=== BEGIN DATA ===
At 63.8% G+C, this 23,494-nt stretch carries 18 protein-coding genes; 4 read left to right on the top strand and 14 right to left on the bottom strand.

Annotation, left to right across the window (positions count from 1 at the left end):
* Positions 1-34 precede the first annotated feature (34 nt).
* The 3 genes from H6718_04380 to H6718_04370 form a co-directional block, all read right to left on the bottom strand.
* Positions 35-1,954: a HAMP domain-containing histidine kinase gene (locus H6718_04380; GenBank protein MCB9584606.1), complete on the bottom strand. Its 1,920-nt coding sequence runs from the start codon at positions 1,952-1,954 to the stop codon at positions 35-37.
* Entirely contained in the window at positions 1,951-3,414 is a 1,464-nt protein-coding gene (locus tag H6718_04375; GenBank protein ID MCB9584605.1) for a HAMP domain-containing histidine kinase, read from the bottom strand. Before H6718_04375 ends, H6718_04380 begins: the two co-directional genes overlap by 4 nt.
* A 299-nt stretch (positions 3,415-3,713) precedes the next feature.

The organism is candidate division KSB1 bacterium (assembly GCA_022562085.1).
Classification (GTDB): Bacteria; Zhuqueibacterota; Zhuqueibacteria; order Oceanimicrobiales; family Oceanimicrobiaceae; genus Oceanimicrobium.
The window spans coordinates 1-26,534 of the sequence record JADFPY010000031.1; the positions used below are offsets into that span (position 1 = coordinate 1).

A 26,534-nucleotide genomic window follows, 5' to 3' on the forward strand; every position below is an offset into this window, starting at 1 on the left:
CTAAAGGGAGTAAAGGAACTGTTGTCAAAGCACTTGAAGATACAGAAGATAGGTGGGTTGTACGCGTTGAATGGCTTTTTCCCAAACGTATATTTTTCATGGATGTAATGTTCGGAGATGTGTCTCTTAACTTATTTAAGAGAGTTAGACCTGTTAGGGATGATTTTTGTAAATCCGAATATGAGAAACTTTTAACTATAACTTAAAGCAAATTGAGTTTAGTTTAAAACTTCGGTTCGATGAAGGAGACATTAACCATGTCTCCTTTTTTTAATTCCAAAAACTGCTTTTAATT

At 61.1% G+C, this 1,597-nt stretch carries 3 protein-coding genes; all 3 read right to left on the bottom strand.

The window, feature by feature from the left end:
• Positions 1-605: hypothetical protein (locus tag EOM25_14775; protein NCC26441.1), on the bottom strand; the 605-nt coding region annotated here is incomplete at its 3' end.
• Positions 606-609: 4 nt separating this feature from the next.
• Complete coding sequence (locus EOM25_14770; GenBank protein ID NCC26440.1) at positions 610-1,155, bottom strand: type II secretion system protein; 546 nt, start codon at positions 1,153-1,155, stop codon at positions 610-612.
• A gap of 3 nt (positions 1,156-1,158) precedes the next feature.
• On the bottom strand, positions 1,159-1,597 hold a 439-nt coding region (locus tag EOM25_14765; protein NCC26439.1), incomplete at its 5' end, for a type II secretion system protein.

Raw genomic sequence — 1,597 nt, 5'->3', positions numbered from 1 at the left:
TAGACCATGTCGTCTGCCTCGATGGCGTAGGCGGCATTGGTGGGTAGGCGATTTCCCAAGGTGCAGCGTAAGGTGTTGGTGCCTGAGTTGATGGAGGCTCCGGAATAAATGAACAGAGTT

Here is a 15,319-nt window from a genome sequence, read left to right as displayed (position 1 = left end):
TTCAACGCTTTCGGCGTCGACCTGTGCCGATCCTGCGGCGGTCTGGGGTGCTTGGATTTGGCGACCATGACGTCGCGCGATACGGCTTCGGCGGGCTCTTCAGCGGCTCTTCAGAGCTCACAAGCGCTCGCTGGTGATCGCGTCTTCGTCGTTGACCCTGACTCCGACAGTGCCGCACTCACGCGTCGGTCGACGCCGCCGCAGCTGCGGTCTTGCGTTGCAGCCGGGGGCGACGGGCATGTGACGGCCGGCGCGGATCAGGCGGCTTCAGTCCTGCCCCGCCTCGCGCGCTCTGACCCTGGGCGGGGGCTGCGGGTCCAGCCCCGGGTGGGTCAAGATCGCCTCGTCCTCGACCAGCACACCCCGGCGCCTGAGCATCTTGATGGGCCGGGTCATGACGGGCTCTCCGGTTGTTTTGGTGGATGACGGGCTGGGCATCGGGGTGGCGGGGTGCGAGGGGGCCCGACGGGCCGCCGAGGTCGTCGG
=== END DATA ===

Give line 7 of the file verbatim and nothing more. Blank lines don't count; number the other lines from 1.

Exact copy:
* A 299-nt stretch (positions 3,415-3,713) precedes the next feature.